In discussions about transport and decarbonisation, there is a strongly expressed view from some quarters that while it might be possible to decarbonise transport in cities, outside these there is no alternative to cars for any of the journeys people make and that any attempts to reduce car use outside cities are unrealistic.
Yet the levels of carbon emissions from transport in places outside cities are substantial. As Richard Walker at the University of Leeds has shown, non-metropolitan districts account for 63% of the population and 74% of transport carbon emissions. Shire counties have transport carbon emissions per head over twice the level of London and almost two thirds higher than the met districts. Districts classified as rural account for 21% of population and 32% of transport carbon.
So if we are to decarbonise transport, then transport outside as well as inside cities needs to be addressed. There has been less policy and research attention on this, so this year the University of Hertfordshire’s Smart Mobility Unit, where I’m a visiting professor, has been running a set of roundtables to explore options for the future of transport outside cities. And the good news is that, once you dig down, there are lots of ideas, good practice and research that suggest ways to tackle transport problems in non urban areas. These are some of the directions of travel we uncovered:
First, public transport can be made an option outside cities. Of course, Covid has taken its toll here, but the opportunities for safe public transport are still there. Cornwall’s “one public transport network” plan, with an integrated timetable linking buses and trains, good interchanges, a single brand and a single ticketing system with contactless payment on all operators (paid for partly by the Local Enterprise Partnership), offers some features that can transfer elsewhere (see here). There is also lots of interest in demand responsive transport, and a wide range of services. Some are reshaped bus services responding to apps or phone calls, like ArrivaClick, powered by ViaVan – and, while others are aggregating demand for business or education travel and co-ordinating existing coach or taxi operators to provide the services (see Zeelo and Tandem). There is a debate on how far DRT can and should supplement or replace fixed route services – and even those involved acknowledge that some authorities have unrealistic expectations of what it can do. But it is clear that the environmental and social benefits justify funding a mix of fixed route, demand responsive and – vey importantly – community transport, as a real alternative to many car journeys.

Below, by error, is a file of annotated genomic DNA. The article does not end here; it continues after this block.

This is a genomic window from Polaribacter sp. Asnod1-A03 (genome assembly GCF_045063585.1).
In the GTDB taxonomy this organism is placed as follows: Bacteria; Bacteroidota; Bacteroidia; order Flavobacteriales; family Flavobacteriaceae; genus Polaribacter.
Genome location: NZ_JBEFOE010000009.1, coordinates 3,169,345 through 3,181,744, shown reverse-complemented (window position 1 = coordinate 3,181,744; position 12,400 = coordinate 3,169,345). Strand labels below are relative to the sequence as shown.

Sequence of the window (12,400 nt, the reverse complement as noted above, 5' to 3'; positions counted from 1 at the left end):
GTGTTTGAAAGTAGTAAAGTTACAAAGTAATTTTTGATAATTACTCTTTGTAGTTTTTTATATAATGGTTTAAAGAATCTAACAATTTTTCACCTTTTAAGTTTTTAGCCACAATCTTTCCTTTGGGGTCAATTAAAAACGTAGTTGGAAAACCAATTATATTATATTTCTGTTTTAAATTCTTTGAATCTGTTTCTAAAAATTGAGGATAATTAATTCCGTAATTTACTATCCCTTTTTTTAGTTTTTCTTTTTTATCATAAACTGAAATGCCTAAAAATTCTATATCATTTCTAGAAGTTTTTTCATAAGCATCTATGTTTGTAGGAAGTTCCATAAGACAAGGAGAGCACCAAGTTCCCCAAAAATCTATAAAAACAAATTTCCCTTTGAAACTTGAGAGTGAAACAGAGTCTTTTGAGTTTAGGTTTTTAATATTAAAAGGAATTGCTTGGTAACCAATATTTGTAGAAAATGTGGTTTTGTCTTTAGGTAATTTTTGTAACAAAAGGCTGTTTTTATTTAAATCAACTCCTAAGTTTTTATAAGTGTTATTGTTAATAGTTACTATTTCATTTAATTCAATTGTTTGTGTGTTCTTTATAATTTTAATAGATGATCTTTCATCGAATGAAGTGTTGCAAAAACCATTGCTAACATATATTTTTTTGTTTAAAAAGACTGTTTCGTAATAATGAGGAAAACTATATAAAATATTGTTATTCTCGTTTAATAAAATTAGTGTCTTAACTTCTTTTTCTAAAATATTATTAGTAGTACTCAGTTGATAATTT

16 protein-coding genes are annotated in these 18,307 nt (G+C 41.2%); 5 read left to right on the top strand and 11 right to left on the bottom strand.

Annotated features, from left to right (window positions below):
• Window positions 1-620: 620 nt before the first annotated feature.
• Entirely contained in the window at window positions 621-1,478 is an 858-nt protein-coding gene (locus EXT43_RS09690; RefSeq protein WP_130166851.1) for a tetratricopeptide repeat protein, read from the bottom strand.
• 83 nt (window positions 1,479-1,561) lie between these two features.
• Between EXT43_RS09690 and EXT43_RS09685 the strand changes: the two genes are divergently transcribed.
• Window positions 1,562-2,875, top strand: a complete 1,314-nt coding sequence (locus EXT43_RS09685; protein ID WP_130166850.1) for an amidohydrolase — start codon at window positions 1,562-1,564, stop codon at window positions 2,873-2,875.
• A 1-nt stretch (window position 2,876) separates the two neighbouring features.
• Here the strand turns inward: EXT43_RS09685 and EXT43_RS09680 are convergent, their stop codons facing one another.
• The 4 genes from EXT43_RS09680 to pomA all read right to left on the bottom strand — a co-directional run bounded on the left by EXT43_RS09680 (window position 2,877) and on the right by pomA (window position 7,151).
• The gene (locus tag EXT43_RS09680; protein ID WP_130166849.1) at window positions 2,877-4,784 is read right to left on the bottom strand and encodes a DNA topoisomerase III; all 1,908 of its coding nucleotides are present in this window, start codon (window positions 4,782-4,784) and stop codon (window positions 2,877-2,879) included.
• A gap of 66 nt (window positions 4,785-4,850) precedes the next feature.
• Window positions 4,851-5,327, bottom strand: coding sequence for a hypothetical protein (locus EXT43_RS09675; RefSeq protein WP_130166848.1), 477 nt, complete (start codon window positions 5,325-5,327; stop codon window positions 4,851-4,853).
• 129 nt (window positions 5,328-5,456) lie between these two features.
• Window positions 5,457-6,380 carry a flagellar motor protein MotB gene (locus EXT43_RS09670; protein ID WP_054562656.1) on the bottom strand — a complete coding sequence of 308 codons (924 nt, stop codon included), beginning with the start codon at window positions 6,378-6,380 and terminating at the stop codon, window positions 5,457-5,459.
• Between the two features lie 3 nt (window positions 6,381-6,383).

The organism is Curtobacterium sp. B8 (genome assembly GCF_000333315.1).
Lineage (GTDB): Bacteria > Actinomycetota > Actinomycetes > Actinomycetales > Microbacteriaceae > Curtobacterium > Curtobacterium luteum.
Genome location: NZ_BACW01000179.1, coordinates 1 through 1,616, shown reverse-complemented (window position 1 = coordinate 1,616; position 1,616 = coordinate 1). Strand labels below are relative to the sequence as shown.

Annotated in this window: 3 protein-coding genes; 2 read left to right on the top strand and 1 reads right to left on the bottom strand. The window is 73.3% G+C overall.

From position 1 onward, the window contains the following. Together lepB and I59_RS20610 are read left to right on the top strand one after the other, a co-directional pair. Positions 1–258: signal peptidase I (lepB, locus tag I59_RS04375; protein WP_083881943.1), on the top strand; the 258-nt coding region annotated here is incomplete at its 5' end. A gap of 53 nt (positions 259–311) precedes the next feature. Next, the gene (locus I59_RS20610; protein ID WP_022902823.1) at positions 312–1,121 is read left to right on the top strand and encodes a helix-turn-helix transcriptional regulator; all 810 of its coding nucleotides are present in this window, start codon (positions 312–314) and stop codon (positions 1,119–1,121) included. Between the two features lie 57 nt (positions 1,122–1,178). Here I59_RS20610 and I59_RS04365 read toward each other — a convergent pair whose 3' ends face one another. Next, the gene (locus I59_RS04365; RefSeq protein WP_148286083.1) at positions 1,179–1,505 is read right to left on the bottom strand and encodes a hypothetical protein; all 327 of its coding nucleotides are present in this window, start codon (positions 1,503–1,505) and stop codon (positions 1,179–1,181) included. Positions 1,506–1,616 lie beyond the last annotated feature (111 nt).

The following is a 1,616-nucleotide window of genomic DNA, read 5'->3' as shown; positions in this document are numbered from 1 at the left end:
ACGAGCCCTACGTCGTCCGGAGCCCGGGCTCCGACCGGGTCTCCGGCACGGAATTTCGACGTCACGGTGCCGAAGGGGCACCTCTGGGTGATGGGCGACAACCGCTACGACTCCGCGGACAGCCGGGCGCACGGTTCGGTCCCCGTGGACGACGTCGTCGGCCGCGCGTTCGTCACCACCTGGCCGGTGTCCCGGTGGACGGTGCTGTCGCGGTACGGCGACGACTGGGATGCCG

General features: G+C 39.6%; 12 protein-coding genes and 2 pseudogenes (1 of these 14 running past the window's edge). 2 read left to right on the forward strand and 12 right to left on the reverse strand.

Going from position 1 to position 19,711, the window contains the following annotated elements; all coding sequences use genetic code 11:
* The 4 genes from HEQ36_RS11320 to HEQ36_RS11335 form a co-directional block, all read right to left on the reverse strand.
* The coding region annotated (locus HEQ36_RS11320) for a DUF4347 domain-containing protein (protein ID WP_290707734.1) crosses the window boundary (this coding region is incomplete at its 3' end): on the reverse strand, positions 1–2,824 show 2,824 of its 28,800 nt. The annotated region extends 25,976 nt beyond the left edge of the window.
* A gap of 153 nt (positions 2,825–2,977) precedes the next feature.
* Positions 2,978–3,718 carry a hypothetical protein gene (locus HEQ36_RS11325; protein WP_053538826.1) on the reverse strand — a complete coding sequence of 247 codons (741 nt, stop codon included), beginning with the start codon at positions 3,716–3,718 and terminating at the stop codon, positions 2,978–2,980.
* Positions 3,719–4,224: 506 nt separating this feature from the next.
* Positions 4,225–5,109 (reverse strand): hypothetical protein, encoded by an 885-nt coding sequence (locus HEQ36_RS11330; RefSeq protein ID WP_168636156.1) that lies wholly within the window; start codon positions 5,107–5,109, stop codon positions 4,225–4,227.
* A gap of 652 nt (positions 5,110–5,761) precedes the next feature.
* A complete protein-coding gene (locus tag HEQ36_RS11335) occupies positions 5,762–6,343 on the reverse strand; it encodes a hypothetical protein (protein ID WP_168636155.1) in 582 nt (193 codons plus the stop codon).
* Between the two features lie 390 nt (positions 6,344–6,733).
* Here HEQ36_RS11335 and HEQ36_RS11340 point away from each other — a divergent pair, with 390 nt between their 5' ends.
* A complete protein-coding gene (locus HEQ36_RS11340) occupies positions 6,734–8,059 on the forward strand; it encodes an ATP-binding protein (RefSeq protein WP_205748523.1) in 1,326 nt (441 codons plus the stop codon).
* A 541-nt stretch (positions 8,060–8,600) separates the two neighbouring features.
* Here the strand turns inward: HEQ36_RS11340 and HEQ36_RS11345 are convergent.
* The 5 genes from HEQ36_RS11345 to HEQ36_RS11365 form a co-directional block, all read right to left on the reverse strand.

Second, there is active travel. Even outside cities, many journeys currently made by car are very short and could transfer to active travel modes with the right conditions, infrastructure and support. The “propensity to cycle” tool developed by Dr Rachel Aldred and colleagues at the University of Westminster has ben applied to many smaller towns and rural areas, see https://www.pct.bike/ Walking can also substitute for short car journeys, if given priority on roads and at junctions. And there is good evidence of the potential for e-bikes in providing an alternative for longer car trips; recent research suggested that e-bikes could cut carbon emissions by up to 50%, especially outside cities. Building wide lanes for e-bikes alongside main roads linking towns, as the Danish Government is doing, would provide the infrastructure to support widespread use. E-cargo bikes can offer first/last mile distribution even in small rural settlements, see http://www.beatekubitz.com/#/cargodale.
Third, there is lift sharing and new mobility options: given low densities and spread out travel patterns, increasing car occupancy looks like a good bet for reducing carbon outside cities. The Commission of Travel Demand reviewed this last year and found significant opportunity for cutting carbon through shared transport: https://www.creds.ac.uk/publications/where-now-where-next/. Many employers and others outside cities have developed liftshare schemes – the organisation Liftshare has worked with these. Car clubs and shared bike and e-bike schemes, and the new e-scooter trials also offer alternatives to traditional single-occupancy/privately owned cars in rural areas. See https://como.org.uk/
Finally there is the idea of mobility/accessibility hubs. These can bring together transport services in a single place; at hubs in other countries bus, trains and tram services meet, local (shared) taxis and e-bikes can be hired and there can also be local car hire or car clubs. However, some argue that we should think about “accessibility hubs” – with local services, cafes and workspaces, where people can work remotely but not at home, can receive deliveries of goods ad can meet others. This seems very appropriate in the post Covid environment.
There are a lot of other features that the roundtables discussed – spatial planning, visitor travel, public engagement and the need for long term funding and planning frameworks for decarbonising transport outside cities, as argued for example here. We will be writing up the roundtables and reporting on them later this year. But I was struck at just how many people are out there thinking about this, from all sorts of different angles, and we are now looking at how to continue the networking the roundtables have started.
About the Author
This post was written by Stephen Joseph. Stephen is a visiting professor at the University of Hertfordshire’s Smart Mobility Unit. He is a trustee of the Foundation for Integrated Transport, adviser to Transport for New Homes and was chief executive of the Campaign for Better Transport 1988-2018.